I'm not angry in the slightest. Something like Mincome that guarantees a minimum amount that everyone shall have but leaves the maximum they can have open to whatever their abilities, dedication and good fortune can get is a very different system indeed to the one I'm critiquing.

    What you are critiquing is a complete figment of your own imagination, as you've been told repeatedly, in many threads, throughout the years.

    The phrase that forms the title of this thread is taken directly from Marx, though it can of course be traced back further (some say all the way to the Acts of the Apostles). I have yet to read an explanation or definition of it that means people are free to become as rich as they are able, so long as nobody else's needs are unmet. Quite the reverse, in fact.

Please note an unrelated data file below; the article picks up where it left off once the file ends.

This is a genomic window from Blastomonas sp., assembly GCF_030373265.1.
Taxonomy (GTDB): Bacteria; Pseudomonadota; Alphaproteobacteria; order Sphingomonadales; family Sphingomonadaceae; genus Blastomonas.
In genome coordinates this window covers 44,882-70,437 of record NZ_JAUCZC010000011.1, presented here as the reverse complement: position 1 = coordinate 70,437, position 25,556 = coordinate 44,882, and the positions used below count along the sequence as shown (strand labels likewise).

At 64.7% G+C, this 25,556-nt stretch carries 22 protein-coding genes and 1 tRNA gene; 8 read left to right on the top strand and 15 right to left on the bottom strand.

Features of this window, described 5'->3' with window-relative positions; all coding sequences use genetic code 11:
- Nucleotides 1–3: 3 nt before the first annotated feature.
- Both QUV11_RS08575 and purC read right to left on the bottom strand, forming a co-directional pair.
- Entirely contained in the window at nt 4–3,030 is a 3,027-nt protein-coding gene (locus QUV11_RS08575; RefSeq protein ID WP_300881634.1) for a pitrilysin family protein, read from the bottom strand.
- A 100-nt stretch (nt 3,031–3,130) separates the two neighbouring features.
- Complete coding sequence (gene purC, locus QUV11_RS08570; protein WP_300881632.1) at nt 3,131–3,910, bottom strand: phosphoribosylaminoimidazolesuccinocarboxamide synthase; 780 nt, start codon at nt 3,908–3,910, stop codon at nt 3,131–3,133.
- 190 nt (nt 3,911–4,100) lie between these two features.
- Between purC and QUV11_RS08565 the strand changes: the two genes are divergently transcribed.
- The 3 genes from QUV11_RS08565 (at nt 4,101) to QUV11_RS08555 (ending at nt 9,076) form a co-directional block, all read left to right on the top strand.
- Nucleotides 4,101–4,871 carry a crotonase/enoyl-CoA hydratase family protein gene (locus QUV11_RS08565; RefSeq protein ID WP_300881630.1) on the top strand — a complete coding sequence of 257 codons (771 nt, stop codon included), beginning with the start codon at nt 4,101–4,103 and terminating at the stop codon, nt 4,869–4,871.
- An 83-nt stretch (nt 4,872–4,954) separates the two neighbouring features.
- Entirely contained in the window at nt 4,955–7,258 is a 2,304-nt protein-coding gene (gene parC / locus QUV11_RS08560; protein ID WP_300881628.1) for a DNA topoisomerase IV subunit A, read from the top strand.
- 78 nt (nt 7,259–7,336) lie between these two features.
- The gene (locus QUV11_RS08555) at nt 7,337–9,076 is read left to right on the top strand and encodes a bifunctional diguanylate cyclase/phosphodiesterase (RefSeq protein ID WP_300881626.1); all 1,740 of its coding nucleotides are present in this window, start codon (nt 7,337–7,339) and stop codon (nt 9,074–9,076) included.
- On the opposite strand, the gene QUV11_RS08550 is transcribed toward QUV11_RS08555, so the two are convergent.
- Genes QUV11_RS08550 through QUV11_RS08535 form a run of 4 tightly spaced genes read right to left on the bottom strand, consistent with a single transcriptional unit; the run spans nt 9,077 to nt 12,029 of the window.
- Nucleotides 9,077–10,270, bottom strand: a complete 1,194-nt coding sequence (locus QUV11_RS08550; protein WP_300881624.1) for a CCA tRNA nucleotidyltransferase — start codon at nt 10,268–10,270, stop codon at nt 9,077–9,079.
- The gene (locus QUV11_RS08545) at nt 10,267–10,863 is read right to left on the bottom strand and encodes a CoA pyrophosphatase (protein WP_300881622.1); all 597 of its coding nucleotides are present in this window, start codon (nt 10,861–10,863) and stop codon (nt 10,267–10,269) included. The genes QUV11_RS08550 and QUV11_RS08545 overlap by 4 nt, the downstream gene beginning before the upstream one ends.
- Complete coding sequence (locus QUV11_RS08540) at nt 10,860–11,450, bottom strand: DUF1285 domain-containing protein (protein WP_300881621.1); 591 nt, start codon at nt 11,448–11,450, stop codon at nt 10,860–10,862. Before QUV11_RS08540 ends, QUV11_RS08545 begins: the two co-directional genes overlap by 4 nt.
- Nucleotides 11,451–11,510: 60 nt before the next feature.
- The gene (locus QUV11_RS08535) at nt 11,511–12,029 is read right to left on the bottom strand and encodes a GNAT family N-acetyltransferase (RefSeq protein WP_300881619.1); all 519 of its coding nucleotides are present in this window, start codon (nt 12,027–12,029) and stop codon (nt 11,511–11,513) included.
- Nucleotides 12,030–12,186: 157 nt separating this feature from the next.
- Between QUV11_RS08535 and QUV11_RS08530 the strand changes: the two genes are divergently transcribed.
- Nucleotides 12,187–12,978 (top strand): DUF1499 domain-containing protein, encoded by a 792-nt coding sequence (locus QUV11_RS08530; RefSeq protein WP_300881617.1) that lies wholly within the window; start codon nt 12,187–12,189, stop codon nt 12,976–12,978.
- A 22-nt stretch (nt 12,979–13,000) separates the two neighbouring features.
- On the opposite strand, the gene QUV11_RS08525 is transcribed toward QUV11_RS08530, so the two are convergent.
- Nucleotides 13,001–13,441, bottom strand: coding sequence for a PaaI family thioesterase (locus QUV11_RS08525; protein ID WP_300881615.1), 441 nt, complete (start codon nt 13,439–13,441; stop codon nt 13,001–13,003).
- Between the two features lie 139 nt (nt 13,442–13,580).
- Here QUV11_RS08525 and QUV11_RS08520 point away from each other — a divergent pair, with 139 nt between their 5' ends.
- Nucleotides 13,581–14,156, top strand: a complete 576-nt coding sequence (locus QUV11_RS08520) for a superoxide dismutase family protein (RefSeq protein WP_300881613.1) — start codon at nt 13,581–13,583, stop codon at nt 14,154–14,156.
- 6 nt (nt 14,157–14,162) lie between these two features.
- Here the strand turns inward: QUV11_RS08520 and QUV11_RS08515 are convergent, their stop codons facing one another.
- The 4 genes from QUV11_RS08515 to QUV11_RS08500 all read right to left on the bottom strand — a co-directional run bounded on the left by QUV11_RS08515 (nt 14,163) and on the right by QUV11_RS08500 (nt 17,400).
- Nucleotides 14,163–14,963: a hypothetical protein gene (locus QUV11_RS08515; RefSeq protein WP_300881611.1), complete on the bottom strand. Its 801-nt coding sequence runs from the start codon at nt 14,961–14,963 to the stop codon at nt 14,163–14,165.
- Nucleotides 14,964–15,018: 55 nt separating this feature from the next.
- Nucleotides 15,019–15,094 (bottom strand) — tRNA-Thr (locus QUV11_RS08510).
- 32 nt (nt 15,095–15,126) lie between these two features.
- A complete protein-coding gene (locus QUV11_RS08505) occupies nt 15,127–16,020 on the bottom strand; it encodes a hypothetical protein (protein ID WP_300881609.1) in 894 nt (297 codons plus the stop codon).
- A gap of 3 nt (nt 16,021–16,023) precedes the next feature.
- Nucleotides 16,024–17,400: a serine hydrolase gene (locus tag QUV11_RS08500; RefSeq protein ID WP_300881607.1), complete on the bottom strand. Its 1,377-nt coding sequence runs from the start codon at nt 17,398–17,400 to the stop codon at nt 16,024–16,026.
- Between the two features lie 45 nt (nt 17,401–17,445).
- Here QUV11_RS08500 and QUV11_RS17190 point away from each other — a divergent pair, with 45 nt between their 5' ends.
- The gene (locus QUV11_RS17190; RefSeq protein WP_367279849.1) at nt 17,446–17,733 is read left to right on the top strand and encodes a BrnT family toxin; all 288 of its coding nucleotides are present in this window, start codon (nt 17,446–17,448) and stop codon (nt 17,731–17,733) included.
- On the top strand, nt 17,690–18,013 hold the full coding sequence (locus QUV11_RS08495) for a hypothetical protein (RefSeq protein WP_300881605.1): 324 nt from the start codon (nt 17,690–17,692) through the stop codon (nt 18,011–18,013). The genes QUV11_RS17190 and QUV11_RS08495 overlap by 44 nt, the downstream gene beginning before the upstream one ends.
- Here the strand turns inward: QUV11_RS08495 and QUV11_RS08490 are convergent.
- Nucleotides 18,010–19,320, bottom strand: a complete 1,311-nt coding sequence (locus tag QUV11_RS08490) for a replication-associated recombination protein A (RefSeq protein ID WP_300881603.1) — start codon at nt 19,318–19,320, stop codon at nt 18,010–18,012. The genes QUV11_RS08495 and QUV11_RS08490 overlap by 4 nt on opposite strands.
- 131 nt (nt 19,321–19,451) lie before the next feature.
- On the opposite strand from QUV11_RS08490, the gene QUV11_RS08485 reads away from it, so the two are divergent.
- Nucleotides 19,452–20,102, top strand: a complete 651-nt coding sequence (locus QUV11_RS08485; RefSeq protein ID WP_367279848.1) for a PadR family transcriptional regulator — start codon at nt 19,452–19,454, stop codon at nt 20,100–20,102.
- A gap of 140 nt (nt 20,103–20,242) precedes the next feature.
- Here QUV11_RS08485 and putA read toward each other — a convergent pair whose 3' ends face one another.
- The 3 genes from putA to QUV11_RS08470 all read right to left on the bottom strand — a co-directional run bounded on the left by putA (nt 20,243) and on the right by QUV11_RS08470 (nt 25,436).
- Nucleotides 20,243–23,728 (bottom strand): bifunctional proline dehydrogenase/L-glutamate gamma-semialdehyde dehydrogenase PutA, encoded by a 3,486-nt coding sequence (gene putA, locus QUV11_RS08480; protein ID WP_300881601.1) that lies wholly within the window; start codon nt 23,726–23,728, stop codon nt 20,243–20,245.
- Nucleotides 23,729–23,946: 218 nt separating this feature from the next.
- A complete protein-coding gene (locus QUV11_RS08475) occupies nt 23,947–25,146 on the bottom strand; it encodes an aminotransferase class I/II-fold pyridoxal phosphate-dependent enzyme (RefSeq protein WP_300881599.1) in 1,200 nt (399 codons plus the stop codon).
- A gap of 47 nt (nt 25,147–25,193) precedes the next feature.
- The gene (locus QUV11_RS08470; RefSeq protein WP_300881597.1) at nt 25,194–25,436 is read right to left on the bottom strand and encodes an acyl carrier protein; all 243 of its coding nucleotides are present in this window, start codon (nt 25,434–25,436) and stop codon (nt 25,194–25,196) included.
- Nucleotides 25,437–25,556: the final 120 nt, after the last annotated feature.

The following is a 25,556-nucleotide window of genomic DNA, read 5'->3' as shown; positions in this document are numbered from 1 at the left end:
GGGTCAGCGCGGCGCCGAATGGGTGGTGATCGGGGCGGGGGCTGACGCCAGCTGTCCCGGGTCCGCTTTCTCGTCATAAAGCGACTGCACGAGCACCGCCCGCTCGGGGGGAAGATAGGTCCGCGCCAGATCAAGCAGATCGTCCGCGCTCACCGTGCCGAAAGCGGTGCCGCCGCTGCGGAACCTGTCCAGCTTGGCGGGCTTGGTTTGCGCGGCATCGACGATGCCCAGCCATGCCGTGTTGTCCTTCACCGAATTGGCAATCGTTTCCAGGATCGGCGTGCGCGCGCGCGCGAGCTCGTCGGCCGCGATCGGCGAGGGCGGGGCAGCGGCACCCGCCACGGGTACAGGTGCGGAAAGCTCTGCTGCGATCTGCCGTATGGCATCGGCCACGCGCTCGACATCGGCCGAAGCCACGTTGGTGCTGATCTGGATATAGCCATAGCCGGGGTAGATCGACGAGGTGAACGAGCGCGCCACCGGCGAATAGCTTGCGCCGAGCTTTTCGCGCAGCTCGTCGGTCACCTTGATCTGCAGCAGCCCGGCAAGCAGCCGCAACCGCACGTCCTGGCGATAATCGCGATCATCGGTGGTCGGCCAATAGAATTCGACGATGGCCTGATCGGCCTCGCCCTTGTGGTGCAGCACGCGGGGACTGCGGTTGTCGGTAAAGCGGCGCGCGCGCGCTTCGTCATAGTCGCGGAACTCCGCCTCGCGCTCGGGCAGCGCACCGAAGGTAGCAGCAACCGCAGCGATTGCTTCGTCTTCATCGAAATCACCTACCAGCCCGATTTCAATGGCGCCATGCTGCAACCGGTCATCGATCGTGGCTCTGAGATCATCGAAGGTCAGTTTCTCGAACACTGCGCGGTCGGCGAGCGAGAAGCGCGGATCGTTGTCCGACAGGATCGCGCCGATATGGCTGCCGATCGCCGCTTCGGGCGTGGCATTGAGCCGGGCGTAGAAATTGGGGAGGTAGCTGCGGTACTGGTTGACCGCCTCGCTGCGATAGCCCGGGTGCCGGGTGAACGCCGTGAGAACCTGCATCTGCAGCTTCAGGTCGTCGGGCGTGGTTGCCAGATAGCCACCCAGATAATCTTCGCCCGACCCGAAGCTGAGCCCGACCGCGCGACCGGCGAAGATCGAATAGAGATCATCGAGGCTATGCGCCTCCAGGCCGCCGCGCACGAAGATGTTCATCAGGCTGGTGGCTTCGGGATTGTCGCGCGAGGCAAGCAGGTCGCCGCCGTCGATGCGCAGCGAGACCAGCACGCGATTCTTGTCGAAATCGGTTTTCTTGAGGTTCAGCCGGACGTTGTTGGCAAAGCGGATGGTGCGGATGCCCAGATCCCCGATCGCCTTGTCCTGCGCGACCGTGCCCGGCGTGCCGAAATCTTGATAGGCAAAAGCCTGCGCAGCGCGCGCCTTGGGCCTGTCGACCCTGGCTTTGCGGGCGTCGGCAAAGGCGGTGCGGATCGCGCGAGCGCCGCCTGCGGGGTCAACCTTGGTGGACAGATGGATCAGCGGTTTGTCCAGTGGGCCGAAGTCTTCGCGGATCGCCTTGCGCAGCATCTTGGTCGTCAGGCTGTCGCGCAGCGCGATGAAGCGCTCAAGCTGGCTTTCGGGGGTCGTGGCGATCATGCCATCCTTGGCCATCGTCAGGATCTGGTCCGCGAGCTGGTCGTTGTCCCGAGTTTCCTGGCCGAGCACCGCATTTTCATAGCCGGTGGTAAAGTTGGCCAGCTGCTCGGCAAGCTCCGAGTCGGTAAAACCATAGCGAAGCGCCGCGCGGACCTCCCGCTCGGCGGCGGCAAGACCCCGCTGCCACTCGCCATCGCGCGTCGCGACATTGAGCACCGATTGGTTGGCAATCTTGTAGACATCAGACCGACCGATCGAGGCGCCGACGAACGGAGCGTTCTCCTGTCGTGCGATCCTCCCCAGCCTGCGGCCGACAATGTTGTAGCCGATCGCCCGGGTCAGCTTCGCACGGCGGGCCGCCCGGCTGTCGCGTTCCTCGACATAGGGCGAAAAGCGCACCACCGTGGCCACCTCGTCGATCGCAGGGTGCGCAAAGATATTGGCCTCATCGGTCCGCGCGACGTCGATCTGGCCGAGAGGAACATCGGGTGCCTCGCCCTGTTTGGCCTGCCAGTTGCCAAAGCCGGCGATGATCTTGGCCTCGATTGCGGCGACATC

[citation needed][preferably one that doesn't come from some loony libertarian blog]

    Actually, I got it from exactly the same website as you.
    Yes, I'm unsurprisingly aware that it's a quote from Marx. Thank God I'm not taking out of context though, because that would mean tilting at windmills and calling an entirely reasonable proposition "utter bullshit."

    For those who are actually interested in where the quote comes from, it's about two thirds of the way down this page.
    In a higher phase of communist society, after the enslaving subordination of the individual to the division of labor, and therewith also the antithesis between mental and physical labor, has vanished; after labor has become not only a means of life but life's prime want; after the productive forces have also increased with the all-around development of the individual, and all the springs of co-operative wealth flow more abundantly – only then can the narrow horizon of bourgeois right be crossed in its entirety and society inscribe on its banners: From each according to his ability, to each according to his needs!